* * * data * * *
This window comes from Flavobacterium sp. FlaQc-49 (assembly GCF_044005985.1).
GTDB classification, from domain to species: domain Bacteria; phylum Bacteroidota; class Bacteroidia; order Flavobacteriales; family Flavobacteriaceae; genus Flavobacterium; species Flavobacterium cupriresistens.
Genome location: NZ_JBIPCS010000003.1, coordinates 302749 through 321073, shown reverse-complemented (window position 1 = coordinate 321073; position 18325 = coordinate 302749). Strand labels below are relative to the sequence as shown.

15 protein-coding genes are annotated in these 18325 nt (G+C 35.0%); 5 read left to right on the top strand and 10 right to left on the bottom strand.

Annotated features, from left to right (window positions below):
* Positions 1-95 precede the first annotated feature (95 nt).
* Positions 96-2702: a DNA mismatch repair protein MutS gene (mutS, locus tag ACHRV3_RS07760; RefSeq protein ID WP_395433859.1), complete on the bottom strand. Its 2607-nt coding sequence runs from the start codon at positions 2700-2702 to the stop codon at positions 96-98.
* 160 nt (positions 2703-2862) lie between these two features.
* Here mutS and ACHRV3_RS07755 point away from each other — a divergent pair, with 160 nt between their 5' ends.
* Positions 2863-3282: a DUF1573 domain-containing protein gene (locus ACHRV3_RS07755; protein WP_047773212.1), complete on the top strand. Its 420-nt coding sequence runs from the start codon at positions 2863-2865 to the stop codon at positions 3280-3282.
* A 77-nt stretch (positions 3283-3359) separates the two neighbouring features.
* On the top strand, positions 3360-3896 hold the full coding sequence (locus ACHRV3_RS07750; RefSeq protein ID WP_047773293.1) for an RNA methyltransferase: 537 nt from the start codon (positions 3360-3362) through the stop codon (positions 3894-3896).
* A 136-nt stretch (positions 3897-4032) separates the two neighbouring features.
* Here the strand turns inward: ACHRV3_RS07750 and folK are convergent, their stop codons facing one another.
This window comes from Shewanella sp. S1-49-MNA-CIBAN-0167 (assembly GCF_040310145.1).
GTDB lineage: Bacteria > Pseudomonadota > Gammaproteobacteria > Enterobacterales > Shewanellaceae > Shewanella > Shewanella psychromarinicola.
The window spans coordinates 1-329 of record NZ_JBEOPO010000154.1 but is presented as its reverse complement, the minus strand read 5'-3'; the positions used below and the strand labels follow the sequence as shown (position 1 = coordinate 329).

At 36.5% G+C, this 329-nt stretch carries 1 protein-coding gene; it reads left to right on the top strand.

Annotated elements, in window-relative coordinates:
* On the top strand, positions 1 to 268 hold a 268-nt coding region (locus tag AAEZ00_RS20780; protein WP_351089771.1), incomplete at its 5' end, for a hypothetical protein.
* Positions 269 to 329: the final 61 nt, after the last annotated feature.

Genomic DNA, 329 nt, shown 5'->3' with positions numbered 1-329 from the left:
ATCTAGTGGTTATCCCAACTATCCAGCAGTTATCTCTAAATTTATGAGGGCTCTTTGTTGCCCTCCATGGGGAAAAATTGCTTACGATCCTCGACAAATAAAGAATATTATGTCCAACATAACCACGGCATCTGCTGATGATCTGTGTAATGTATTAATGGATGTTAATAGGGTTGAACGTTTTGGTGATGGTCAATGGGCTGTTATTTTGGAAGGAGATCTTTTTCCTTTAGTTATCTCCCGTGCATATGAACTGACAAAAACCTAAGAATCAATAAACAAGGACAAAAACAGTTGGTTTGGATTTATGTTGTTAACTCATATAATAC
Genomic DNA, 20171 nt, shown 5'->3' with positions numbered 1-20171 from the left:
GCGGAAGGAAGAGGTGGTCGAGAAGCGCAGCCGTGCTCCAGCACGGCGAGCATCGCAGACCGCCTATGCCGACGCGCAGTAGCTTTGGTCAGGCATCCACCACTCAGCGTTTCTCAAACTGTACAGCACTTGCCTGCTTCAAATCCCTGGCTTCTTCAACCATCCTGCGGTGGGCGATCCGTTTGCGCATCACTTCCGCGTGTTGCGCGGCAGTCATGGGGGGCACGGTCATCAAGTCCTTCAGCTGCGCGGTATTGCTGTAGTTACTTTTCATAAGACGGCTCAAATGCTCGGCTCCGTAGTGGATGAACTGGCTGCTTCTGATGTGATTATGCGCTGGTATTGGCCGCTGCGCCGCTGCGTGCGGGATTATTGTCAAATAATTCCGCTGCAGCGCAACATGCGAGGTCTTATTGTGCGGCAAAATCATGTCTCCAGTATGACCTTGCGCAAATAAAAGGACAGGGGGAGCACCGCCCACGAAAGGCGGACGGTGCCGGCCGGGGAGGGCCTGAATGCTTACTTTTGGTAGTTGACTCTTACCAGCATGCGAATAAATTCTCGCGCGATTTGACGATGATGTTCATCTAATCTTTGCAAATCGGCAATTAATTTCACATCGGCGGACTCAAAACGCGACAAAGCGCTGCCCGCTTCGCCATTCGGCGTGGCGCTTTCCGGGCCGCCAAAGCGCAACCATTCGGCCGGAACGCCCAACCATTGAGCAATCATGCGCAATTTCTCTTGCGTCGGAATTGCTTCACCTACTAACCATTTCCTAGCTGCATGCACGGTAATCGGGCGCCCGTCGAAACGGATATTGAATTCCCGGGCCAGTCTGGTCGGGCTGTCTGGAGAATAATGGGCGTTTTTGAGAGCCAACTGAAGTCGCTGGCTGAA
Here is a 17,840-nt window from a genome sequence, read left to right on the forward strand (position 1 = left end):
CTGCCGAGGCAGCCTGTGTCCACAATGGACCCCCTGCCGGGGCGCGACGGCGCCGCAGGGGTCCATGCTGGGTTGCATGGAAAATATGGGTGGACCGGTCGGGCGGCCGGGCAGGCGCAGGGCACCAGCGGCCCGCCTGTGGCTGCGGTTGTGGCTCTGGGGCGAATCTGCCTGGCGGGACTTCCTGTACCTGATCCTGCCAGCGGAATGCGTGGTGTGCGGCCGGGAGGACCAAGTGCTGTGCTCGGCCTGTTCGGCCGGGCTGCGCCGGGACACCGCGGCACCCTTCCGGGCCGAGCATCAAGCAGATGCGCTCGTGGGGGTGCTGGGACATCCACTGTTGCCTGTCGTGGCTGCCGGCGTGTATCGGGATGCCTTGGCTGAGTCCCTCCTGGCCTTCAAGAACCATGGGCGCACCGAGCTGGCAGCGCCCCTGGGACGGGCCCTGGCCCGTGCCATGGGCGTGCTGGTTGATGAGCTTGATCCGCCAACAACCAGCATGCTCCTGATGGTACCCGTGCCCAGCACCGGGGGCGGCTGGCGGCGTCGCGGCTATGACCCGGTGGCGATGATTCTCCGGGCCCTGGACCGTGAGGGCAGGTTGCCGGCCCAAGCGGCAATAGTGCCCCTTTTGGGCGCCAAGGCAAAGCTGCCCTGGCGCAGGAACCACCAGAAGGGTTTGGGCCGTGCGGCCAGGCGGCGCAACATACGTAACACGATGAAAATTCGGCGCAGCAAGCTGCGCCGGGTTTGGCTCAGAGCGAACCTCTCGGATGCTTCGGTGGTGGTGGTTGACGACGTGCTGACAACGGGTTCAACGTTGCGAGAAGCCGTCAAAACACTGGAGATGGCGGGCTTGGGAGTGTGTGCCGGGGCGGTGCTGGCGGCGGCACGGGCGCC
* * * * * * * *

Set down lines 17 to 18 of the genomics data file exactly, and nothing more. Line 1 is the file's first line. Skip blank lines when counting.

The window spans coordinates 1-329 of record NZ_JBEOPO010000154.1 but is presented as its reverse complement, the minus strand read 5'-3'; the positions used below and the strand labels follow the sequence as shown (position 1 = coordinate 329).

At 36.5% G+C, this 329-nt stretch carries 1 protein-coding gene; it reads left to right on the top strand.